77. There is also relatively little evidence of activity by the defendant in early 2020. Mr. Lewin has deposed to the attendance by himself and Mr. Healy at aviation conferences in Dublin and London in early 2020 and this is supported by social media posts made by Mr. Lewin in that period. It is not disputed that these are reasonably significant events within the aviation industry. Even allowing for the fact that Mr Healy’s attendance at those events could be attributed to his ownership of another company in the sector, AIC, I accept that by early 2020 there was active marketing of the defendant and evidence of an imminent intention to launch a business under the Global Closing Room brand, although the evidence remains unclear as to precisely how the defendant was promoted at these events. At the same time, as Mr. Gowran’s report indicates, there was little or no internet traffic to and from the defendant’s website and little or no social media activity on the part of the defendant itself until the Summer of 2020.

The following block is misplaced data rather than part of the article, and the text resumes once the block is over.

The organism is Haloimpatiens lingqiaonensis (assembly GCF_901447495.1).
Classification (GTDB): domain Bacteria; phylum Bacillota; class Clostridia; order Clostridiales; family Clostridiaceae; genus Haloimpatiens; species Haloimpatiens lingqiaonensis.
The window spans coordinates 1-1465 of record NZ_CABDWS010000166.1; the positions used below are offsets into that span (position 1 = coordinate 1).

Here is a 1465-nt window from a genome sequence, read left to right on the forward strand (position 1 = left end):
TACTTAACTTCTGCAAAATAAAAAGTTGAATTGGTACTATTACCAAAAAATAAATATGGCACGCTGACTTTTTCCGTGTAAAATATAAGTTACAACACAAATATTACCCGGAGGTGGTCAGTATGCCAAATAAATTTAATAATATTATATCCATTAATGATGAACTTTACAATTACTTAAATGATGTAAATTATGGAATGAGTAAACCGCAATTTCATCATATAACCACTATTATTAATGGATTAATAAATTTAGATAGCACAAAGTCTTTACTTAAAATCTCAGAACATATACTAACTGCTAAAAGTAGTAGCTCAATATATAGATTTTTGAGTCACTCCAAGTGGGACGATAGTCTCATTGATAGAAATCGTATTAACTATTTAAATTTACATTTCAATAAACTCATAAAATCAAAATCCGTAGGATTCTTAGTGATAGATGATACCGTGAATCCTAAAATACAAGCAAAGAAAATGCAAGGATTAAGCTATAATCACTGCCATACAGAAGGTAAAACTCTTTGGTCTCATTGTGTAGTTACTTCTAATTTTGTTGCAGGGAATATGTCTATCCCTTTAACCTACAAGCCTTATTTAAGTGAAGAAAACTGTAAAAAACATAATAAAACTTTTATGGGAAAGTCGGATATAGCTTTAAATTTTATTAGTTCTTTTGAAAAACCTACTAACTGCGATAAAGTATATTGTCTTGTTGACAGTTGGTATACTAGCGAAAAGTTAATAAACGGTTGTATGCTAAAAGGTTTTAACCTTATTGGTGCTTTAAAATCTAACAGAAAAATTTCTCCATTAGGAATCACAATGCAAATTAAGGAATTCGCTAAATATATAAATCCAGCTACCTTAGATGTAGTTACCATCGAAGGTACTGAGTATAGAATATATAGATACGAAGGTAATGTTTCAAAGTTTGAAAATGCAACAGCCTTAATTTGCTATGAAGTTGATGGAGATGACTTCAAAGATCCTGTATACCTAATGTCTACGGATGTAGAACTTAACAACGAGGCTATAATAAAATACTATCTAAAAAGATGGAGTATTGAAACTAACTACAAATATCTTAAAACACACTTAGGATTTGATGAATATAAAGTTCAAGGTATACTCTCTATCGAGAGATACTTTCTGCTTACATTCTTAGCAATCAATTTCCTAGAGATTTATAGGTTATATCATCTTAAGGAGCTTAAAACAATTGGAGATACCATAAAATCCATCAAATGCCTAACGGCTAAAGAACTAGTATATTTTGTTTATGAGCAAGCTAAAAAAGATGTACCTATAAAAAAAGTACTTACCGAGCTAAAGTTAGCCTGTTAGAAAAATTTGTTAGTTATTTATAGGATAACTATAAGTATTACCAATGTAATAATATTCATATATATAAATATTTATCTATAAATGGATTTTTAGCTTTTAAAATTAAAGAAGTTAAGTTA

78. It is difficult for the court to form a view as to the extent of the company’s activities from Mr. Lewin’s social media posts alone. The defendant has not placed any other information before the court regarding its business – save to assert that it is carrying on business and that it has been involved in various contracts including a contract for the provision of PPE connected with the COVID-19 pandemic. Whilst the defendant is entitled to have regard to considerations of commercial confidentiality in deciding what material it will or will not place before the court for the purposes of meeting an application for an interlocutory injunction, if it fails to put material before the court from which it can be concluded not just that it was actively trading but that it was doing so in a manner which should have been apparent to the plaintiff, the court cannot fix the plaintiff with knowledge of that activity.